(*homocinematically inclined)

Saturday, February 15, 2014

Reverend’s Reviews: Men & the Men Who Love Them

Things aren’t always black and white when it comes to men loving other men. As a result, there is a growing subgenre of short and feature films that may be marketed primarily to gay viewers but hold appeal for bisexual, bi-curious and predominantly heterosexual guys as well. Here are my takes on a few new home video releases in this vein.

The aptly titled Straight Men & the Men Who Love Them 3 will be out February 25th on DVD courtesy of Ariztical Entertainment. Somehow, the first two volumes in this compilation series passed me by but may be familiar to some readers. Five short films are featured in this new edition, several of them hits from the 2013 gay film festival circuit. Quarters, directed by Jorge Ameer (who also compiled and "presents" the DVD), is a heartfelt story in which a groom's best man confesses his longtime love for his buddy the night before the wedding. Meanwhile, Henry Alberto's Rubber Duckie is a strange episode set in a seemingly post-apocalyptic world. Two male survivors spend aimless days clad in their underwear, with the more straight-seeming and dominant of the two playing increasingly sexual games of one-upmanship with the other. Its finale struck me as distasteful, but desperate times may indeed lead to such extreme measures.

Boy Game, from Sweden, depicts two teens struggling with the perennial question of how best to have sex with a girl. In their search for answers, they decide to practice on each other. Its a little rough around the edges in terms of filmmaking technique but this also helps to heighten the tale's authenticity. The most controversial short in the lot is Early One Summer, by British director Gary Thomas. A high school tennis coach, married to a woman, grows close to one of his male students. They go on a camping trip together during which their feelings for one another become romantic and sexual. At only 10 minutes, Thomas really doesn't have enough time to develop his story fully and the ending is too abrupt. However, it could be developed into a longer, more nuanced short or feature.

The best inclusion in Straight Men & the Men Who Love Them 3 is Hong Kong's From Here to There. Director Yee Lam Wong apparently made this short as his thesis at, surprisingly, a Baptist university! It is a nicely shot, well-acted look at the years-later reunion of two men who were lovers while in high school together. The film will resonate with any of us who had feelings for our straight, adolescent best friend. All in all (with the possible exception of Rubber Duckie) this collection demands checking out.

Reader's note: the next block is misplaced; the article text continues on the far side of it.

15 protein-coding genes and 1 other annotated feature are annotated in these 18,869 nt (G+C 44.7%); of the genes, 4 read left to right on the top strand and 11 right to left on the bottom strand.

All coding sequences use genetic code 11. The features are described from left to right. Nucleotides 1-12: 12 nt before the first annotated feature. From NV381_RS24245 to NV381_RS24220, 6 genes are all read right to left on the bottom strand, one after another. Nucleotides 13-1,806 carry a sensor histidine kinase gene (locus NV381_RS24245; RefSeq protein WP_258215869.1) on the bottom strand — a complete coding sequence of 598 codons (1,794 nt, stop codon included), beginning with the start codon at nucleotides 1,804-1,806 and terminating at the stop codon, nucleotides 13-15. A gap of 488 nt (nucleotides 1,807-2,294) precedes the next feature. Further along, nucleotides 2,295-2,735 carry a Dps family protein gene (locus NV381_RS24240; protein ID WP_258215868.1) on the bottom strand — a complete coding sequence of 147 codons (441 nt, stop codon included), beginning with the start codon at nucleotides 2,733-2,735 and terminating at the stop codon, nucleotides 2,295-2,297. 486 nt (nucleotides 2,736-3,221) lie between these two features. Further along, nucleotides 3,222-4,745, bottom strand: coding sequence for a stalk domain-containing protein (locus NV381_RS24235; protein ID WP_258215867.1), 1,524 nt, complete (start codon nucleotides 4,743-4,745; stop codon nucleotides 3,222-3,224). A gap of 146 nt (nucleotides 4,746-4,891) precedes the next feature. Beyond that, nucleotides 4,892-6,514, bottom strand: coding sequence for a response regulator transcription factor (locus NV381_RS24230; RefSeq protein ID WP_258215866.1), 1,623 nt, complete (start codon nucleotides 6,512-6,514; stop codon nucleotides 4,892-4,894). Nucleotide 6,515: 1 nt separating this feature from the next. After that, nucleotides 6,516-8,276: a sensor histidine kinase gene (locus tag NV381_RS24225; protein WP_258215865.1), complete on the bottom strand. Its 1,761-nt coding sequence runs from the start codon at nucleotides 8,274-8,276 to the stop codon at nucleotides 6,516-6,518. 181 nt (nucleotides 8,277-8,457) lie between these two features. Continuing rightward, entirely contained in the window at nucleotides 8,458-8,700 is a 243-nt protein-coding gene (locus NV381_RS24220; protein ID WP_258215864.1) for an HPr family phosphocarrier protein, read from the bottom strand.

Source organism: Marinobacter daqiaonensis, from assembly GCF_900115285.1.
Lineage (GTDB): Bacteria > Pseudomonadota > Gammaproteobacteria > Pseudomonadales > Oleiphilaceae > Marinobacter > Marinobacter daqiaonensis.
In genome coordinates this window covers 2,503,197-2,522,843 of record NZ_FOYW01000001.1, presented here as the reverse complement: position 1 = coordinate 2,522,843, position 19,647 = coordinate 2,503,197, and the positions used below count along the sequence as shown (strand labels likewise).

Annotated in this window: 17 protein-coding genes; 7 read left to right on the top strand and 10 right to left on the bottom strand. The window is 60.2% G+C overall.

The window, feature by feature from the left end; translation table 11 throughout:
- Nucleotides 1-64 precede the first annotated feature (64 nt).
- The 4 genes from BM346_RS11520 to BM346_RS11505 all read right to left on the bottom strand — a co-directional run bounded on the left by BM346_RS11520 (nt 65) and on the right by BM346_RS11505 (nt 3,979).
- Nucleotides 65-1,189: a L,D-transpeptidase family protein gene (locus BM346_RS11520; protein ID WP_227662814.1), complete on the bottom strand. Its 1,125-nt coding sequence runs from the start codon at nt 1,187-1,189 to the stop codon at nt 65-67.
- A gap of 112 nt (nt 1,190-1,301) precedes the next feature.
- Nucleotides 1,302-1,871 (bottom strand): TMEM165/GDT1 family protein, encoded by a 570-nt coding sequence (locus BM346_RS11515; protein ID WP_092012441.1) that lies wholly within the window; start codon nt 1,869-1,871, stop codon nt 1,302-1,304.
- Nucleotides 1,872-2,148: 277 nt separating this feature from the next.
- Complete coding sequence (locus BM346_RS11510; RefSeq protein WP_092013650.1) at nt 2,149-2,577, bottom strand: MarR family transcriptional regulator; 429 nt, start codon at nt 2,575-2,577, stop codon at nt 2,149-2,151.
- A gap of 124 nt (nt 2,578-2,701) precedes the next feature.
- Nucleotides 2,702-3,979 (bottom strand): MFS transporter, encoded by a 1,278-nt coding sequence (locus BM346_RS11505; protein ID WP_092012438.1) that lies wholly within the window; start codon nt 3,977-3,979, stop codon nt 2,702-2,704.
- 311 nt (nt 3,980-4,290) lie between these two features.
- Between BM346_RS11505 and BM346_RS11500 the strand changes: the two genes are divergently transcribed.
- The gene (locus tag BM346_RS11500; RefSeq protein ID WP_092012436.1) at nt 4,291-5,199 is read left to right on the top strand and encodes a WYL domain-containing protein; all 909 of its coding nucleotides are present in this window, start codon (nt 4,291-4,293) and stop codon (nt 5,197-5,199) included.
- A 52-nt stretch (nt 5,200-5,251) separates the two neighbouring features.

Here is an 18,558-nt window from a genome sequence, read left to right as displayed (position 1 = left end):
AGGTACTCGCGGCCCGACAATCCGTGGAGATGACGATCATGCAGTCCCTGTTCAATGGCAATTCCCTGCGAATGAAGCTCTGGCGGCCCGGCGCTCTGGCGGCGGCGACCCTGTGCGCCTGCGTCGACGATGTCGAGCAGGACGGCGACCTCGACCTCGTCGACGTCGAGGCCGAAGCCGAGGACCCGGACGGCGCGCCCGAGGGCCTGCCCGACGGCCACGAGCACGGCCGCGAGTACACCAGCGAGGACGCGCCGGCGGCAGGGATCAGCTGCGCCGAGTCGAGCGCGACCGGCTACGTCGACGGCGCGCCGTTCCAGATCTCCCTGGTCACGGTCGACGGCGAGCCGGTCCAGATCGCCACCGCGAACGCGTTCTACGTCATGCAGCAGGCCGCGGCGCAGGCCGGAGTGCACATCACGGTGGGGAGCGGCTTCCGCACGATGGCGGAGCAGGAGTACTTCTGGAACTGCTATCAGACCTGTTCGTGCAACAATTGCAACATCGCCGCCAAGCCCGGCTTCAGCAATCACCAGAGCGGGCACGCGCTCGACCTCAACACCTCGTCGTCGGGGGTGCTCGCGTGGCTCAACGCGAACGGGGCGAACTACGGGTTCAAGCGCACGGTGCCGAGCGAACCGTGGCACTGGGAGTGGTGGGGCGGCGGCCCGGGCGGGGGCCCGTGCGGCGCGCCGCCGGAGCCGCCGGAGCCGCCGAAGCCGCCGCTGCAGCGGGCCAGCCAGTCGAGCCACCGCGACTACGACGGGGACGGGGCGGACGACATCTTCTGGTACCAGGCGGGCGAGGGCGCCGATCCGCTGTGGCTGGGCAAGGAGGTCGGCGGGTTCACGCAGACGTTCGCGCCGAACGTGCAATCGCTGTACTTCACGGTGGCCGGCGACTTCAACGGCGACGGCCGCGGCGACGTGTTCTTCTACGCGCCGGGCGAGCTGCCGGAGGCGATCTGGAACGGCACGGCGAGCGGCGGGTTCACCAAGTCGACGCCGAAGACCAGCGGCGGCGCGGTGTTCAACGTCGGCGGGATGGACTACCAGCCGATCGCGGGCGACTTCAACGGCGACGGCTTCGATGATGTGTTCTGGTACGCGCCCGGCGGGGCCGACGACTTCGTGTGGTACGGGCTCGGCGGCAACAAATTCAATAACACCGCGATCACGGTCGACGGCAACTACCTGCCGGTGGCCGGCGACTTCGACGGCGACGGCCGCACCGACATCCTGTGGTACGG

The Passenger, now available from TLA Releasing, is the latest feature by German filmmaker Tor Iben. It follows Iben's 2011 The Visitor (a.k.a. Cibrail), in which a man unexpectedly falls for his girlfriend's gay cousin. With The Passenger, Iben takes a decidedly dark turn as he focuses on an attractive sociopath, Nick (played by Ryan Gosling doppelganger Niklas Peters, who also sports a nice tanline). Nick enjoys sexually manipulating women and men until he kills them. His latest, unfortunate quarry are an aspiring actress, Lilli (Lynne Femme), and her photographer roommate Philipp (Urs Stampfli). Philipp claims to be straight although he exclusively shoots male subjects, and he and Nick quickly establish a bromance. Whether one enjoys this film will largely depend on one's enjoyment of Nick's teasing, cat and mouse game with his new friends, but it takes nice advantage of its Berlin setting and is unquestionably well-acted and well-made.

For my money, the current expert at making initially bromantic movies that develop into something more is Argentinian writer-director Marco Berger. His previous, very good features Absent and Plan B as well as the short story compilation Sexual Tension: Volatile serve as strong evidence of this. Berger's latest, Hawaii, will be released on DVD February 18th by newbie distributor Canteen Outlaws. Plan B alum Manuel Vignau stars as Eugenio, a lonely writer housesitting for his aunt and uncle. A childhood friend, Martin (Mateo Chiarino, blessed with expressive eyes and nice hindquarters), re-enters Eugenio's life one day looking for work. It isn't long before the sexual tension starts bubbling between them and Eugenio takes in his homeless friend.

Hawaii is chock full of Berger's signature smoldering looks, crotch shots (mostly clothed) and seemingly non-sexual physical intimacy. Unfortunately, its all dragged out a little too long here at 105 minutes. The final 10 or so minutes, when the film's enigmatic title finally makes sense, are great though and the long-awaited romantic payoff is nice. Pedro Irusta's classical-infused music score is also worth listening to.

I do wish mainstream movies would take more risks in this men-loving-men regard, especially since it seems increasingly common in our society at large. Maybe Michael Keaton's character could at least have the semi-hots for Joel Kinnaman's cyborg hero in the new RoboCop!

Reverend’s Ratings:
Straight Men & the Men Who Love Them 3: B
The Passenger: B-
Hawaii: B

Review by Rev. Chris Carpenter, resident film critic of Movie Dearest and Rage Monthly Magazine.

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